If women want adequate representation, the answer does not lie in tokenism. It lies in a drastic change in economic relationships which will bring women into the employment market in an ever-increasing manner.

However, we have thrown crumbs to the more militant women activists and swept the real problem of gender equality under the carpet.

K.M. Vashisht, Mansa

Whither judiciary?

Apropos of Mr Surya Prakash’'s article “National judicial panel is a cure worse than remedy” (Perspective, Aug 3), several cases of misconduct and corruption involving judges have come to light in the recent past. Such unedifying reports inevitably create an impression that the institution to which an ordinary citizen looks forward as the citadel of justice and the ultimate custodian of his rights is also adversely affected by the virus of prevailing decay which has earned India the dubious distinction of being one of the most corrupt and ill-administered countries.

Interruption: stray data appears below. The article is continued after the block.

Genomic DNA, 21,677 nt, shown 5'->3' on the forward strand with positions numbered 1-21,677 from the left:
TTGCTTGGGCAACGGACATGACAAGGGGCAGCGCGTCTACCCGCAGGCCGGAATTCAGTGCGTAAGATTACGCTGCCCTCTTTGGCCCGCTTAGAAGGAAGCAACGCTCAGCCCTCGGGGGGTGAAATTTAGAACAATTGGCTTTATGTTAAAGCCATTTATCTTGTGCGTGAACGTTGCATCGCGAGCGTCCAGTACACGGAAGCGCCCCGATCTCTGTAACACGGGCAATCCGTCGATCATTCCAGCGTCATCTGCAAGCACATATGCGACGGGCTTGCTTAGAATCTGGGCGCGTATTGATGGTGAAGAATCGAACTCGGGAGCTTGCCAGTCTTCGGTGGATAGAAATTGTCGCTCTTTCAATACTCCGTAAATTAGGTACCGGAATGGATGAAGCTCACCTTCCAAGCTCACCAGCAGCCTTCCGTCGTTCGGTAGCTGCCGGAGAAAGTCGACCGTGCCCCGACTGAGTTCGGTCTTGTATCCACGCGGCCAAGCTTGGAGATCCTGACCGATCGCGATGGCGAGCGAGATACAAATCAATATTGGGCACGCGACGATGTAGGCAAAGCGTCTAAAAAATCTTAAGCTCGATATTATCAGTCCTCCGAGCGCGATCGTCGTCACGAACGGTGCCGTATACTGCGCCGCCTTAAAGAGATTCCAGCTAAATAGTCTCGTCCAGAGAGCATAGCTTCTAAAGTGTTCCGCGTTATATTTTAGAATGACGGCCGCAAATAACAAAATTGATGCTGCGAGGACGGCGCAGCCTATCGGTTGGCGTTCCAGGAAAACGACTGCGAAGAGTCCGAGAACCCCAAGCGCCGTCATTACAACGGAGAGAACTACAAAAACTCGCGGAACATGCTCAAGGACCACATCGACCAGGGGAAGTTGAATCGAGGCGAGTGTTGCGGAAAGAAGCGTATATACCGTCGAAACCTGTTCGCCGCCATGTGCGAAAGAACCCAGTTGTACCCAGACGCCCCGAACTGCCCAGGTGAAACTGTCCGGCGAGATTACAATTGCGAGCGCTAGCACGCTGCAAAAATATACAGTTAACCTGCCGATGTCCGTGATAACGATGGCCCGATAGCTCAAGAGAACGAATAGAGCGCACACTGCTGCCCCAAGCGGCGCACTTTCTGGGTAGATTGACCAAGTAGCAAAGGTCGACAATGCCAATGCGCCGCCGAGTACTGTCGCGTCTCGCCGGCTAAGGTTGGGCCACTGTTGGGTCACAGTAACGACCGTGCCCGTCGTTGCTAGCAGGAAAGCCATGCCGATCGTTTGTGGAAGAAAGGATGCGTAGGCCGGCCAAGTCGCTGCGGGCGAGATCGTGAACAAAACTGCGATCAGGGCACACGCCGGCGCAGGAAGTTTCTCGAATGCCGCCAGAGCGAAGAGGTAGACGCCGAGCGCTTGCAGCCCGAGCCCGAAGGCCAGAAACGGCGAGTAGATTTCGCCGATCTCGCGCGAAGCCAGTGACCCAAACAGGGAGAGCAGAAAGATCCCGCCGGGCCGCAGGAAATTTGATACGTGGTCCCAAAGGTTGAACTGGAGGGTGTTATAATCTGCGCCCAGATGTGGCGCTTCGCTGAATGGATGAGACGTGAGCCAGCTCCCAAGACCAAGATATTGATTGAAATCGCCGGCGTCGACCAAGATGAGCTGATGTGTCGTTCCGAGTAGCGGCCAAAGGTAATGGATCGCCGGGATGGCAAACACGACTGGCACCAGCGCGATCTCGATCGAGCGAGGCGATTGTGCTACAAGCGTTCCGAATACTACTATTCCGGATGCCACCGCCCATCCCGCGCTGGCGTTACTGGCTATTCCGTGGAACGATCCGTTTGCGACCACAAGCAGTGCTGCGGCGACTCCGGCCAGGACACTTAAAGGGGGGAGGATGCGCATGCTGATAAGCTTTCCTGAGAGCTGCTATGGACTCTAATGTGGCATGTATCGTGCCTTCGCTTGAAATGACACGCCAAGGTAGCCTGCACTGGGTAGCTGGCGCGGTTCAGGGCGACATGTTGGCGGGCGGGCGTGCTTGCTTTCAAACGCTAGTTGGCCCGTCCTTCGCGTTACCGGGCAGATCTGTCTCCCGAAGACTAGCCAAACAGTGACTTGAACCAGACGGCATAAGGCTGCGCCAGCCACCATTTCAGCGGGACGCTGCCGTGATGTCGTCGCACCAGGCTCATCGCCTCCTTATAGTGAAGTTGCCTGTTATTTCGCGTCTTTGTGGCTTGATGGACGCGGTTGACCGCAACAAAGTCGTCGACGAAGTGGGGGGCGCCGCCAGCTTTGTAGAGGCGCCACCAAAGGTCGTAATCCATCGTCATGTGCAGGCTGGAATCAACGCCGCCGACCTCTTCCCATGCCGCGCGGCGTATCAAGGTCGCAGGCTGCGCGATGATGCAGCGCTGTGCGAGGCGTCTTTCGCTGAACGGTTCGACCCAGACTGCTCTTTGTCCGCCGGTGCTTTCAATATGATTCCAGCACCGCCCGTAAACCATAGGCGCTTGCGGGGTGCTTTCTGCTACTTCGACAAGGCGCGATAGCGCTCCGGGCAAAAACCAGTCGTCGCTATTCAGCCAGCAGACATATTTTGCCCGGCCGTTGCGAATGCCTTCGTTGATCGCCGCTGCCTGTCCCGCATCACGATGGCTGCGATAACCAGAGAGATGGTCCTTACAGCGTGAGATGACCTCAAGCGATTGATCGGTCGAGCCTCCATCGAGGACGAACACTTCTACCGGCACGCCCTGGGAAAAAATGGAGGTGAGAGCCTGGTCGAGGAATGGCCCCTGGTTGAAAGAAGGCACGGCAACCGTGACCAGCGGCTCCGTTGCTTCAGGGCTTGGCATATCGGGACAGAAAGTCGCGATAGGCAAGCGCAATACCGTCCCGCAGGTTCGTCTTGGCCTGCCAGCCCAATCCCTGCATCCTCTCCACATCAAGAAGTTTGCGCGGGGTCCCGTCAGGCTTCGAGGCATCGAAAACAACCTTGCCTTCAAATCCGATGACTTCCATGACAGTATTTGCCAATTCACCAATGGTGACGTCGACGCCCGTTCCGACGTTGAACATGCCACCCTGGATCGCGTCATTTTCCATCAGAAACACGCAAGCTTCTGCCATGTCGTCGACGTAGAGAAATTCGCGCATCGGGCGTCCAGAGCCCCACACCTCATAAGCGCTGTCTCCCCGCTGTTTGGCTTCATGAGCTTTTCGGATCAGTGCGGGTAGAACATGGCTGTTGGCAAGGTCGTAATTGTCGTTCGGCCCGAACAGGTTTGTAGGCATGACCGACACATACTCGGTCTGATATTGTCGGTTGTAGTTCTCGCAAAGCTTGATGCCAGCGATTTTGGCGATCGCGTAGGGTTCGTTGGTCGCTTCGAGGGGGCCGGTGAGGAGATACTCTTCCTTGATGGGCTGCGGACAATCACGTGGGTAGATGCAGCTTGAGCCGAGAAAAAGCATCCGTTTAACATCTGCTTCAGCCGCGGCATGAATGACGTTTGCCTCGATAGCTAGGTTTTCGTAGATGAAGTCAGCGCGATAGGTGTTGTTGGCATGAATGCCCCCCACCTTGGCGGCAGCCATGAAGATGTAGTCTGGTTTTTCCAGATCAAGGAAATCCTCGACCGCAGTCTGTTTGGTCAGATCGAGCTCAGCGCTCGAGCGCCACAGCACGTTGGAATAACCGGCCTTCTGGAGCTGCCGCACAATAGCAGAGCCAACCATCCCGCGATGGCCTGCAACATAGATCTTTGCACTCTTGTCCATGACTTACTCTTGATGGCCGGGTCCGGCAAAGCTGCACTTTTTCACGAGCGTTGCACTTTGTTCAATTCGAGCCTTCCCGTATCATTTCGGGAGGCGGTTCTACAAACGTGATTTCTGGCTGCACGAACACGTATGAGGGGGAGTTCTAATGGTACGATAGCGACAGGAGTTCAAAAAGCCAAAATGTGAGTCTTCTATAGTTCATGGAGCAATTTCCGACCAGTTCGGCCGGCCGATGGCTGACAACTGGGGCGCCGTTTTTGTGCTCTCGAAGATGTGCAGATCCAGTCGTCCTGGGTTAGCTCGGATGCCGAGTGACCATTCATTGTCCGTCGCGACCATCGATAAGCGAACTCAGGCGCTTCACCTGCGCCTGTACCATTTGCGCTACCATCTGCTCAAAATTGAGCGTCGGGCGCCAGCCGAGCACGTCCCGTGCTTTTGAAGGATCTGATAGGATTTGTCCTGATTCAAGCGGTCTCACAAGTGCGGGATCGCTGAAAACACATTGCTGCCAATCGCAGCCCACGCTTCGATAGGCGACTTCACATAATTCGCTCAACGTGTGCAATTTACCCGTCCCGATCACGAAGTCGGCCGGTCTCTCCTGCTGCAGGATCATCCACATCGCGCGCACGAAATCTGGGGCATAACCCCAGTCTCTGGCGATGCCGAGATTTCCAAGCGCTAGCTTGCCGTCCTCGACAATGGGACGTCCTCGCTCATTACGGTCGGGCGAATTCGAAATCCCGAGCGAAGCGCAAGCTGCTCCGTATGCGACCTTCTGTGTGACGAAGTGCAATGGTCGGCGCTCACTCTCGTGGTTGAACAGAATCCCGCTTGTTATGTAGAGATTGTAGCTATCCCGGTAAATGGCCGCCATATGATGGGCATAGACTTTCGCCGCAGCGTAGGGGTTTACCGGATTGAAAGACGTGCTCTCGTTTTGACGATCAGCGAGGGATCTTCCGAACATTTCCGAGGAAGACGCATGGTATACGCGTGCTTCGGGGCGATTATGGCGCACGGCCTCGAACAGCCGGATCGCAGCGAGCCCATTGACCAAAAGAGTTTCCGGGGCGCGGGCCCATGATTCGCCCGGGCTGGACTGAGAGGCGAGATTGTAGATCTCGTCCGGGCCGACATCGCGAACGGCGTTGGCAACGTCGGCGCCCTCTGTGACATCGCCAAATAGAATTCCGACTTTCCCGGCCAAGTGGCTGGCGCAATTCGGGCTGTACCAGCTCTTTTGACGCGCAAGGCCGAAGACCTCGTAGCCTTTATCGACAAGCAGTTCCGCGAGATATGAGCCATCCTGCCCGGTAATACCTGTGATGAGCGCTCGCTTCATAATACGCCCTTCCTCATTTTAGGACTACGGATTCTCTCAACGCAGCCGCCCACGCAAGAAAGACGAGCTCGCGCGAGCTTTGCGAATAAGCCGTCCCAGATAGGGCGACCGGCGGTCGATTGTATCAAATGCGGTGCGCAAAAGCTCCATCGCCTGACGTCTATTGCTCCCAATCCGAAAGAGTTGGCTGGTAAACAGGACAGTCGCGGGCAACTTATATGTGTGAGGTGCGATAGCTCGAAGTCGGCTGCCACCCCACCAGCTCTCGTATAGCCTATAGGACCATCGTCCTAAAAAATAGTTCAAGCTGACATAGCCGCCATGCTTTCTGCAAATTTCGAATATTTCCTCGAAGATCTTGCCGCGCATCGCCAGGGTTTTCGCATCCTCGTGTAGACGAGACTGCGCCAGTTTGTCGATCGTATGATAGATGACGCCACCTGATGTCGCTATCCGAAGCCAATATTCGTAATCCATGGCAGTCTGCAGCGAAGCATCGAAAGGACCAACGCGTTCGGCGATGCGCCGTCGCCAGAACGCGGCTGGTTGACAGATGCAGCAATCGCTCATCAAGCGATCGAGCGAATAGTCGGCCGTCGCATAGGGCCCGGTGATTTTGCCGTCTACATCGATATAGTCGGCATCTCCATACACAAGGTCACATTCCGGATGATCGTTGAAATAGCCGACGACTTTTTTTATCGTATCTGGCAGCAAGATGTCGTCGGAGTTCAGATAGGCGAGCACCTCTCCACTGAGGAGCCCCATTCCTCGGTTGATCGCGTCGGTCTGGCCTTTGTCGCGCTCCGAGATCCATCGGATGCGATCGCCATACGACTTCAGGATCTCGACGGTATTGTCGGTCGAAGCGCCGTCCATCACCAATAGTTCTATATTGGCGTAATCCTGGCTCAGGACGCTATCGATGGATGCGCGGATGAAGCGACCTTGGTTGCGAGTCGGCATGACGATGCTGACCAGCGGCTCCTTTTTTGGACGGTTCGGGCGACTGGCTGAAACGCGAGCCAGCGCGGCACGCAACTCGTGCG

Viewed in this context, the unfair practice of relations and kin of judges pleading cases in their courts is totally unacceptable. The Bar Council of India has reported that out of 490 High Court judges at present on the bench in India, kin of 130 are practising in the same courts. Howsoever fair the proceedings may be, these will lack transparency. Let us keep in mind the old adage that justice should not only be done but should also appear to have been done. In all fairness, either the judges concerned should seek their transfer to other High Courts or their kin shift their practice elsewhere.